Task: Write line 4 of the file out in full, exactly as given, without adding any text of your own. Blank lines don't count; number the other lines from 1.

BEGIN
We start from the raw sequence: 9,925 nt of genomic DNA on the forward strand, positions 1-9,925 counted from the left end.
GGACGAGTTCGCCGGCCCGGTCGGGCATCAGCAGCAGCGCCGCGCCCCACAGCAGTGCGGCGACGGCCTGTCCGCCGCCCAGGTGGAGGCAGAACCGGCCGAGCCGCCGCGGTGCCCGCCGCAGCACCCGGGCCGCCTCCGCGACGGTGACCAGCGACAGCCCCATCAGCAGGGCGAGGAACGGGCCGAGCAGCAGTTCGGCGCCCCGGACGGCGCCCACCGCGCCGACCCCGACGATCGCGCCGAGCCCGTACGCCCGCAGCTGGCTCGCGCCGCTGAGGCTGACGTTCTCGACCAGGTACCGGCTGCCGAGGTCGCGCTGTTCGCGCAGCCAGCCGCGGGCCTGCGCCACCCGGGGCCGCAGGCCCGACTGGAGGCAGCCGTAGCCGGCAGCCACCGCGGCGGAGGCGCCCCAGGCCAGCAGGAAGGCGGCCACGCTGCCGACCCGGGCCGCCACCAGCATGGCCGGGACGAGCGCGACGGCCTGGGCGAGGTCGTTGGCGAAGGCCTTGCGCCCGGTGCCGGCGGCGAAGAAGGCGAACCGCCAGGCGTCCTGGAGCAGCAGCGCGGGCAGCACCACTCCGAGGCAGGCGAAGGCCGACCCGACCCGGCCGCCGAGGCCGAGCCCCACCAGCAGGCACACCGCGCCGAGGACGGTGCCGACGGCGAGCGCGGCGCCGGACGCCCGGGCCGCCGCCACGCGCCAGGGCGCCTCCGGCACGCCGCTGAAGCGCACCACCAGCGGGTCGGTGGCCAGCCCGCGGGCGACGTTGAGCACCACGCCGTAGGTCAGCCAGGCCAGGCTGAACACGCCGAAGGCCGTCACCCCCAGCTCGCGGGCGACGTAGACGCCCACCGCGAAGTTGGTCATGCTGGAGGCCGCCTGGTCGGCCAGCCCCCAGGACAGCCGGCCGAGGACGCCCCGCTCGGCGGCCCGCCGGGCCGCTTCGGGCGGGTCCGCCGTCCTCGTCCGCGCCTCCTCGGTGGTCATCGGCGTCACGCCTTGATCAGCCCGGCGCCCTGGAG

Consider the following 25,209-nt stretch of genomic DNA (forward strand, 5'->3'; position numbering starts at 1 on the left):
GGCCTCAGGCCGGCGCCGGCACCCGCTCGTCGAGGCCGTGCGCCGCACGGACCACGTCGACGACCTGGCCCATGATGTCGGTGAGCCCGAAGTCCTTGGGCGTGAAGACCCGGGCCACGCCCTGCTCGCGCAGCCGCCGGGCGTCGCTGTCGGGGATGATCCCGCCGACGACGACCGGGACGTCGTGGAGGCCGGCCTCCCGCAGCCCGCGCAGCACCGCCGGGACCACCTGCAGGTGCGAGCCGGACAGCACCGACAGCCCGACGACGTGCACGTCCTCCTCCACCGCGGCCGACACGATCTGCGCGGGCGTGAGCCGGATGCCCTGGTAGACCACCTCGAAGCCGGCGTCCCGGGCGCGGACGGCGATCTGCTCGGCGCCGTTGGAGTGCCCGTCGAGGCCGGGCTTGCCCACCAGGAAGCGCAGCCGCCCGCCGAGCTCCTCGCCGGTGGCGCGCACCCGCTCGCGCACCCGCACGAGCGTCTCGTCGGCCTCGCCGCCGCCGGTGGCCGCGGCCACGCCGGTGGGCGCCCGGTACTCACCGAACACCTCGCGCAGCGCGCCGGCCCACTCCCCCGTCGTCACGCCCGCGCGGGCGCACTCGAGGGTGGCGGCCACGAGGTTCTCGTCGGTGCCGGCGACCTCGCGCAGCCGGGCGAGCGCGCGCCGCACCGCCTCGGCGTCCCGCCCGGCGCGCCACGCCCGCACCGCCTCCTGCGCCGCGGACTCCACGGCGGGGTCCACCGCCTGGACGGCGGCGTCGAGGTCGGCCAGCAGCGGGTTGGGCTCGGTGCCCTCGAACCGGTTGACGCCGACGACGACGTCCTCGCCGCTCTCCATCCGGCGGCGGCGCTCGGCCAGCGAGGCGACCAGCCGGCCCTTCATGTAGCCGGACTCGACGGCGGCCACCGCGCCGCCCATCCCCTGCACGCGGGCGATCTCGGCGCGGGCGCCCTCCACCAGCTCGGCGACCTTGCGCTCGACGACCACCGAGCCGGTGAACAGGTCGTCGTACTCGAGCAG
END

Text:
GGCCTCAGGCCGGCGCCGGCACCCGCTCGTCGAGGCCGTGCGCCGCACGGACCACGTCGACGACCTGGCCCATGATGTCGGTGAGCCCGAAGTCCTTGGGCGTGAAGACCCGGGCCACGCCCTGCTCGCGCAGCCGCCGGGCGTCGCTGTCGGGGATGATCCCGCCGACGACGACCGGGACGTCGTGGAGGCCGGCCTCCCGCAGCCCGCGCAGCACCGCCGGGACCACCTGCAGGTGCGAGCCGGACAGCACCGACAGCCCGACGACGTGCACGTCCTCCTCCACCGCGGCCGACACGATCTGCGCGGGCGTGAGCCGGATGCCCTGGTAGACCACCTCGAAGCCGGCGTCCCGGGCGCGGACGGCGATCTGCTCGGCGCCGTTGGAGTGCCCGTCGAGGCCGGGCTTGCCCACCAGGAAGCGCAGCCGCCCGCCGAGCTCCTCGCCGGTGGCGCGCACCCGCTCGCGCACCCGCACGAGCGTCTCGTCGGCCTCGCCGCCGCCGGTGGCCGCGGCCACGCCGGTGGGCGCCCGGTACTCACCGAACACCTCGCGCAGCGCGCCGGCCCACTCCCCCGTCGTCACGCCCGCGCGGGCGCACTCGAGGGTGGCGGCCACGAGGTTCTCGTCGGTGCCGGCGACCTCGCGCAGCCGGGCGAGCGCGCGCCGCACCGCCTCGGCGTCCCGCCCGGCGCGCCACGCCCGCACCGCCTCCTGCGCCGCGGACTCCACGGCGGGGTCCACCGCCTGGACGGCGGCGTCGAGGTCGGCCAGCAGCGGGTTGGGCTCGGTGCCCTCGAACCGGTTGACGCCGACGACGACGTCCTCGCCGCTCTCCATCCGGCGGCGGCGCTCGGCCAGCGAGGCGACCAGCCGGCCCTTCATGTAGCCGGACTCGACGGCGGCCACCGCGCCGCCCATCCCCTGCACGCGGGCGATCTCGGCGCGGGCGCCCTCCACCAGCTCGGCGACCTTGCGCTCGACGACCACCGAGCCGGTGAACAGGTCGTCGTACTCGAGCAG